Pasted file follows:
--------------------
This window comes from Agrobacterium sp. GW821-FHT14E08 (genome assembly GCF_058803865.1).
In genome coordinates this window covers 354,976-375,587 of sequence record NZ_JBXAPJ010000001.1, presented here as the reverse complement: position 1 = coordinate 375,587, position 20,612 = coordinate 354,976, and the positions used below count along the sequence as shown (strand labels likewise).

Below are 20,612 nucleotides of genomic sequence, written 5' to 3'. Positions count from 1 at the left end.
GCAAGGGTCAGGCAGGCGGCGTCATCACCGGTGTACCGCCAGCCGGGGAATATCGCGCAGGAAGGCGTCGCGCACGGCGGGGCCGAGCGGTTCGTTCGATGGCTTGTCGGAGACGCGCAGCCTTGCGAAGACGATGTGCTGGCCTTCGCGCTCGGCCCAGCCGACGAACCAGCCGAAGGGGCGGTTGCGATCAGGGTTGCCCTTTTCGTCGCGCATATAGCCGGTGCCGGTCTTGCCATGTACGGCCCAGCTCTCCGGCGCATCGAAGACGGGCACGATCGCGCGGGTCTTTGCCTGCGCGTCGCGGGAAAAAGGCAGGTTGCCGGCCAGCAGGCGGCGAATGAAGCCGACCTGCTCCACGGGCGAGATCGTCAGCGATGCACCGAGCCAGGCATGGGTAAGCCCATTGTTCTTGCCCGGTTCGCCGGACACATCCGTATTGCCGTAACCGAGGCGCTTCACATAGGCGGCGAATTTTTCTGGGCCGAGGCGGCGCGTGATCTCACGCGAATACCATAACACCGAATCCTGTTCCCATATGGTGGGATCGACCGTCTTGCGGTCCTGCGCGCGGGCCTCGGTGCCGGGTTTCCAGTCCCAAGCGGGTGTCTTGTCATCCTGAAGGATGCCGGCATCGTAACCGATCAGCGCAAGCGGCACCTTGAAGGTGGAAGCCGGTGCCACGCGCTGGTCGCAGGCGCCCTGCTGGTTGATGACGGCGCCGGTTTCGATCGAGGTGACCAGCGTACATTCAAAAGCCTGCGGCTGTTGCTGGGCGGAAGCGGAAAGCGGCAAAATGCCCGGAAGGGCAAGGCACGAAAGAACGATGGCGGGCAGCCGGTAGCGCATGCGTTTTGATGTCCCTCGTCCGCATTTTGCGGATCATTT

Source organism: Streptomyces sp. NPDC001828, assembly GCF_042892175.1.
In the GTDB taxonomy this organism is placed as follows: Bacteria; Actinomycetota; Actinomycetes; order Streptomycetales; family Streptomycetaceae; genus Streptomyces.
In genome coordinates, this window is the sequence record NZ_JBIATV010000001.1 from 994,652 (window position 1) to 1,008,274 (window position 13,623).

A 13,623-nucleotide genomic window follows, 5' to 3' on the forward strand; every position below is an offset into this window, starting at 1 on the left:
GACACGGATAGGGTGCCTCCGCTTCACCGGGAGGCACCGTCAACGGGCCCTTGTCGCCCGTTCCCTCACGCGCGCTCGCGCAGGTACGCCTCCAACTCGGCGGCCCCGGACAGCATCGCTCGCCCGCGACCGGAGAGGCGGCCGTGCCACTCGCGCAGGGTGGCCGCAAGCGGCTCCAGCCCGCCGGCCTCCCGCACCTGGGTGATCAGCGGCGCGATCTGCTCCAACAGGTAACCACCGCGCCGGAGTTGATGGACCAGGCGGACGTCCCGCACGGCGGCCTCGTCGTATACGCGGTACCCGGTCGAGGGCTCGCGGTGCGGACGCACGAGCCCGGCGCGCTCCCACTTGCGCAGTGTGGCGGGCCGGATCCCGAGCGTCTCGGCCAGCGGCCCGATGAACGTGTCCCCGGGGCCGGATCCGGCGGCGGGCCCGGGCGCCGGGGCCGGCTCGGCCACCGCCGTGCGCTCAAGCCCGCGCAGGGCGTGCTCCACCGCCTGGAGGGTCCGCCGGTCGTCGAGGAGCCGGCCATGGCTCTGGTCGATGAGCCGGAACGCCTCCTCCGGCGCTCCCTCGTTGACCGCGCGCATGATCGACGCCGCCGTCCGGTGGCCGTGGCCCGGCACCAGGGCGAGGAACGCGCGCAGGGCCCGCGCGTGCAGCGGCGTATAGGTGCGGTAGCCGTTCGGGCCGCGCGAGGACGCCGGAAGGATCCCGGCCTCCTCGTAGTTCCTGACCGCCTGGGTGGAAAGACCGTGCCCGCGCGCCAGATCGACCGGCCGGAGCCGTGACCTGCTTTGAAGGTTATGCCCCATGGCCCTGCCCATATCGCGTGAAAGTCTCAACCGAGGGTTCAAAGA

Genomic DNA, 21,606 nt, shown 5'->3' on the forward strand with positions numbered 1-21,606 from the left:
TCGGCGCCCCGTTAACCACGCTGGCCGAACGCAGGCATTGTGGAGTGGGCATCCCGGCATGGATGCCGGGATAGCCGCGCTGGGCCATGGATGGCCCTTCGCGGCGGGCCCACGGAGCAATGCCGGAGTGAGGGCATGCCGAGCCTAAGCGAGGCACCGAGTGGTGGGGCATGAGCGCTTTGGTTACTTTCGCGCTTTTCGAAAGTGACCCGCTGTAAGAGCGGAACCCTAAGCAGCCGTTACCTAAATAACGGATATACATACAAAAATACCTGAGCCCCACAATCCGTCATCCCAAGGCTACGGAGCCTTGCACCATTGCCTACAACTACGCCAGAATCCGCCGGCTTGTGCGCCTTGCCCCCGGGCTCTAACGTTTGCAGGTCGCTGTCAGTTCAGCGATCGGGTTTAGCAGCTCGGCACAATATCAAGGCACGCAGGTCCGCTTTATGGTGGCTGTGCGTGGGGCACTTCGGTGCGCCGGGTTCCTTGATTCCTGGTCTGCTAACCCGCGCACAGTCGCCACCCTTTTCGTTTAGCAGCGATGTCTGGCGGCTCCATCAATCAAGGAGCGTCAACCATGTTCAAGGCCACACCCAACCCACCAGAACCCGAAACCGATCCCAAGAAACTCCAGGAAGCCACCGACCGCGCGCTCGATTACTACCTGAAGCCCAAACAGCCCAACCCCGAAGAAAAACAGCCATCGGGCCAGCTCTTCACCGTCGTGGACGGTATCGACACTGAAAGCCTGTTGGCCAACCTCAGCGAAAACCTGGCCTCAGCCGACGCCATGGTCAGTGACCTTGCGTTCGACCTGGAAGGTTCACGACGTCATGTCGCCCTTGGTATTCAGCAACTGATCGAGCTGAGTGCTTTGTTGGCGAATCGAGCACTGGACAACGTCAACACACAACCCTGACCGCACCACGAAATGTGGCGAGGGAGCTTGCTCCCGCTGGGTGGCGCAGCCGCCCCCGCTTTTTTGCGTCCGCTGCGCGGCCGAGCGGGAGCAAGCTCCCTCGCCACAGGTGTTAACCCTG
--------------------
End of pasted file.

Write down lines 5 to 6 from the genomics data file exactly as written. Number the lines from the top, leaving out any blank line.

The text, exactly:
Source organism: Streptomyces sp. NPDC001828, assembly GCF_042892175.1.
In the GTDB taxonomy this organism is placed as follows: Bacteria; Actinomycetota; Actinomycetes; order Streptomycetales; family Streptomycetaceae; genus Streptomyces.